After nearly 14 years of operation, the Jewish Farm School, a nonprofit dedicated to teaching Jews and non-Jews alike about sustainability, farming skills and the importance of connection to land, all through a Jewish lens, will close this fall. The group announced the decision via its Facebook page.
Friends,We are writing to share an important announcement. After nearly 14 years of leadership and innovation, Jewish…
“When Jewish Farm School launched in 2005, the idea of Jewish farm-based education was on the margins of the contemporary organized Jewish community,” read a statement posted on the organization’s website. “Today, that story has changed, as there are over 20 significant Jewish community farming organizations reaching tens of thousands of participants each year.”
Nati Passow, co-founder and executive director of JFS, first began to think about bringing it all to an end last winter. The work itself never went stale, he said, but after over a decade at the helm, he began to wonder what else he might want to do professionally. Additionally, the stress of running an “under-resourced organization,” he said, was “exhausting.” Given the intricacy of the programs, he and the board “didn’t feel like we really had the ability to make a successful hand-off.” Thus, this past spring, the decision was made to shutter JFS.
For the professional staff, led by Passow, the next few months of operation will still include some of the usual programming. There will be several more “Shtetl Skills” sessions, wherein participants learn some of the basics of baking, composting and more, along with opportunities to volunteer with Philly Farm Crew, a joint operation of JFS and Repair the World.
But mostly, said Passow, his time will be taken up by ensuring the continuation of JFS’ work, in different forms. It’ll come in a variety of ways; he and the staff plan to transfer several JFS programs to other Philadelphia-area organizations, for one. They also plan to share budget templates, evaluation forms and their various curricula with any organizations that hold similar aspirations. They’re calling the collected effort a “Seed Packet.”
Those aspirations — introducing concepts relating to food justice and urban agriculture to the Jewish community — were borne of Passow’s time at the Teva Learning Center many years ago. That was his entry point into Jewish environmental education, and the melding of Jewish spirituality with hands-in-the-dirt drew him in. Soon after, he started having conversations with other like-minded Jews about what packaging the energy of Teva and other similar programs would look like.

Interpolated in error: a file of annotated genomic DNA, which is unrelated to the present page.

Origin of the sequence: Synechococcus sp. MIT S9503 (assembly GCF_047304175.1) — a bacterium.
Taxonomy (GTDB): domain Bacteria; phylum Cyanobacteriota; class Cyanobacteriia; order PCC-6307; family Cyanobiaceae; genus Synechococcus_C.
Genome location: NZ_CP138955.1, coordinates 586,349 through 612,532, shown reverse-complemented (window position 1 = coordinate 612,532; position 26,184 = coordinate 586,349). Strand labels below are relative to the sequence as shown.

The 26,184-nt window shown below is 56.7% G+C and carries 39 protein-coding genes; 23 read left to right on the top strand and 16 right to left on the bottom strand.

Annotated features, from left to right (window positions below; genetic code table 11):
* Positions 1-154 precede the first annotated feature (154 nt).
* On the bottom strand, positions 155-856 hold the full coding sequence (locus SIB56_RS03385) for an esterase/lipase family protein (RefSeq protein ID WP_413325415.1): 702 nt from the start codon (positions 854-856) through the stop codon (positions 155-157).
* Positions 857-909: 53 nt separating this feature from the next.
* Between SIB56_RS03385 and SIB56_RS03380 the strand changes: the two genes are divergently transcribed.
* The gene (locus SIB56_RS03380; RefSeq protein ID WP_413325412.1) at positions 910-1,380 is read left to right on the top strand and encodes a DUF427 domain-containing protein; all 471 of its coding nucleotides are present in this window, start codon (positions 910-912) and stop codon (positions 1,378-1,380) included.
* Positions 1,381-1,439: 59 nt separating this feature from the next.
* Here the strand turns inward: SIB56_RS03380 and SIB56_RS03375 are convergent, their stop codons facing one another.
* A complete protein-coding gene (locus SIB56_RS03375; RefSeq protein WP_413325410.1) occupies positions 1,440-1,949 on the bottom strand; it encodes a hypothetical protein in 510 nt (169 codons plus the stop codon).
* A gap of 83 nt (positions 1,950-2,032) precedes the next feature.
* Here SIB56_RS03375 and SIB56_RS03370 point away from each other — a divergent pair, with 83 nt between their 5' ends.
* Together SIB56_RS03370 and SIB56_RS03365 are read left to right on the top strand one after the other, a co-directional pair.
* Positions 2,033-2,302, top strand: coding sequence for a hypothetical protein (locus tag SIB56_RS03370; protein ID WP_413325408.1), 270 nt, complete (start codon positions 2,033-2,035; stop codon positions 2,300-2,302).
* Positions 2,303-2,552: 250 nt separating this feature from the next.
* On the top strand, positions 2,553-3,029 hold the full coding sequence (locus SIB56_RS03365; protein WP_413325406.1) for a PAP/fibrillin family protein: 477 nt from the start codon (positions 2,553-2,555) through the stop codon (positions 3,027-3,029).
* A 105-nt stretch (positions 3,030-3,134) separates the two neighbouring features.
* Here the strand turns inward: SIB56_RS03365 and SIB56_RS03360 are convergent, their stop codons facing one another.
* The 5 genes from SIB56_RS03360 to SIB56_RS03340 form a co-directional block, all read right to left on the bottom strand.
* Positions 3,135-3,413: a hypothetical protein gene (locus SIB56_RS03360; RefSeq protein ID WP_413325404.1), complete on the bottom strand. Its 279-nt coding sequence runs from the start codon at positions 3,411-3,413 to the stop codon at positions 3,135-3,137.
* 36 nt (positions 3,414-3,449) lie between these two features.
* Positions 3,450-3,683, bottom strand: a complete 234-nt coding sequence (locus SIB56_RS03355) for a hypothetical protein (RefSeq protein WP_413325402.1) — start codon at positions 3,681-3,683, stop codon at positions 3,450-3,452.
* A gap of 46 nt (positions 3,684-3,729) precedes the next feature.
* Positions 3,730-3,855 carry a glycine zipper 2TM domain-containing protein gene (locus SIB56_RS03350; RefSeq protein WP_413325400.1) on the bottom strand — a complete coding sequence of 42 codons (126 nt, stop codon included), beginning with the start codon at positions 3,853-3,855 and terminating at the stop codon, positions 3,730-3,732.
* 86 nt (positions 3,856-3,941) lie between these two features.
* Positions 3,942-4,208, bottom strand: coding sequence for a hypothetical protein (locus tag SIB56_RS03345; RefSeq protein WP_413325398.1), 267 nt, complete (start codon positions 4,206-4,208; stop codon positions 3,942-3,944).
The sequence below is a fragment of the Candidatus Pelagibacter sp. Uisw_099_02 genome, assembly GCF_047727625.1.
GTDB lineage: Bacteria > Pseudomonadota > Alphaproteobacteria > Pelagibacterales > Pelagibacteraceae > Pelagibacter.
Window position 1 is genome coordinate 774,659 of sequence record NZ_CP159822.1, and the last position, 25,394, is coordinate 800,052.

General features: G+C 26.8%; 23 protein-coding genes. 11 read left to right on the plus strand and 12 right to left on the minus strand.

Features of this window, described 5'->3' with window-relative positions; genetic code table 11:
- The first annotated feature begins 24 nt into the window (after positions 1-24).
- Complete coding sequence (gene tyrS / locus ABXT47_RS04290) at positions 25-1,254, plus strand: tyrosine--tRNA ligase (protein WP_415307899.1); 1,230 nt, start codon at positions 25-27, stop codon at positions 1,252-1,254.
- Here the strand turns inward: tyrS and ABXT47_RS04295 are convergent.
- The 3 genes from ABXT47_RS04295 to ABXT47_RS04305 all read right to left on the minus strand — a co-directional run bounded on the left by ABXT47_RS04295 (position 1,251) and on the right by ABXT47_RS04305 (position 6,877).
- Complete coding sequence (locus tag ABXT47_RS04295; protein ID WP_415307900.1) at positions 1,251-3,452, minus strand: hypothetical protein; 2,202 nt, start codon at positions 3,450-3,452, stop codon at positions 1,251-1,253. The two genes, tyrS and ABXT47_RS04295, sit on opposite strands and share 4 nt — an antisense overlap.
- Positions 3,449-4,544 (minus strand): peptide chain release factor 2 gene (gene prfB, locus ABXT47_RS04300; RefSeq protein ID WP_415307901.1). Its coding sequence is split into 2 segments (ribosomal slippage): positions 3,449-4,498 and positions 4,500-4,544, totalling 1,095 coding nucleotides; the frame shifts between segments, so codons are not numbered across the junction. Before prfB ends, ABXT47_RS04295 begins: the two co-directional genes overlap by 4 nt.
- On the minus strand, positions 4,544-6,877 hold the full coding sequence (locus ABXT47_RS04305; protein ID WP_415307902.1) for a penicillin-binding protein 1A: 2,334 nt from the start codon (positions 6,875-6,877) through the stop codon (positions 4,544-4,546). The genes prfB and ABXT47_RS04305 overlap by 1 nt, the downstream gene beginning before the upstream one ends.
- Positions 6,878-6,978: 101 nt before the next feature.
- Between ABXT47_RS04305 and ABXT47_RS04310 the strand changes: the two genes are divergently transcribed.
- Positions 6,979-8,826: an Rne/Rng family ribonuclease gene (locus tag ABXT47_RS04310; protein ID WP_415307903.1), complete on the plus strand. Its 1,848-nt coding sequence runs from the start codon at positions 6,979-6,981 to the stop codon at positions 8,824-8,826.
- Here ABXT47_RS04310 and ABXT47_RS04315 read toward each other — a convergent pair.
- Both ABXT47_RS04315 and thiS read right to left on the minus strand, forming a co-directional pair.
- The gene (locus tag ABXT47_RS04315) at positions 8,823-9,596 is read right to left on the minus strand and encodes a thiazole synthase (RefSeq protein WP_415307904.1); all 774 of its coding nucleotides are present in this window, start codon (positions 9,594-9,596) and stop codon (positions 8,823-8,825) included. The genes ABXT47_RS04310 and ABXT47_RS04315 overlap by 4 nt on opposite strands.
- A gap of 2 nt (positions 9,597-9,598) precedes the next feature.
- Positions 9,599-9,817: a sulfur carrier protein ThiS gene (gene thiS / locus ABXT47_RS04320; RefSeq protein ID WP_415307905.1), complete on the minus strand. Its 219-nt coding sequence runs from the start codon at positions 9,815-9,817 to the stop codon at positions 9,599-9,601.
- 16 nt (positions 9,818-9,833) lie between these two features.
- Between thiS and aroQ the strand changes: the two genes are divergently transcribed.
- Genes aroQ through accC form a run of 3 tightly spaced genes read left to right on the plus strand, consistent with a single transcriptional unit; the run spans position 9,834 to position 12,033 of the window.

From about 2006 to 2013, the principles of JFS were poured into several different molds; there were panels for educators and those interested in food justice and urban agriculture, alternative spring break trips for college students focused on farming, a years-long partnership with a Jewish environmentalist summer camp in the Hudson Valley and more. In 2013, Passow, a graduate of the then-Akiba Hebrew Academy and the University of Pennsylvania, decided to focus more exclusively on Philadelphia as the base of JFS’ work.
That work — including the aforementioned Shtetl Skills and Philly Farm Crew programs, alongside educational seminars — was attractive to many, Passow said. Broadly speaking, JFS became a meeting place. Jews from traditionally Jewish spaces who were looking to branch out were mixed with a big population of Jews for whom JFS was their only connection to the organized Jewish world.
Marina Spitkovskaya, born in the former Soviet Union, didn’t grow up in a home with much religious practice, a consequence of legal and cultural hostility towards outward displays of Judaism in those days. In 2018, she attended a sourdough baking class in the Shtetl Skills series, and was “instantly hooked.”
“A lot of the Shtetl Skills were in line with the kind of skills that I wanted to learn about to reconnect with a more agrarian lifestyle,” she said.
After college, she had a tough time finding Jewish programming that resonated with her, not to mention a community that felt like her own. With JFS, she had it. Now, she’s not so sure.
On the other end is Rob Auritt, a lawyer and past president of Kol Tzedek synagogue who serves as the president of the board of JFS. He loved the “substantive, meaty Jewish education focused on food justice and ecology,” he said, and has been on the board since 2015. His daughter even worked with JFS for her Bat Mitzvah project, and remains involved.
Carly Zimmerman, the CEO of Challah for Hunger, serves on the board as well. To her, JFS’ ability to stretch beyond its size — “this tiny little organization with this small little budget,” as she called it — was part of what made it special. And that the organization was so clearly the work of dedicated Jewish educators and professionals, she said, only added to the feeling that their work was done “really authentically, and in an explicitly Jewish way.”
“I think we’re losing a really unique opportunity to bring people together,” she said.
Passow isn’t sure what he’s going to do after JFS officially ceases operations on Sept. 29. For one thing, he’s looking forward to not leading an organization for a little while. He’s been encouraged by the response he’s gotten to the decision from the various funders of JFS, including the Jewish Federation of Greater Philadelphia.
“I feel very blessed that I’ve been able to pour my professional energy into this organization,” he said.
But when he really squints to see the future, there’s another vision he sees, one that often intersected with the work he did with JFS: climate change education and activism, within a Jewish framework.
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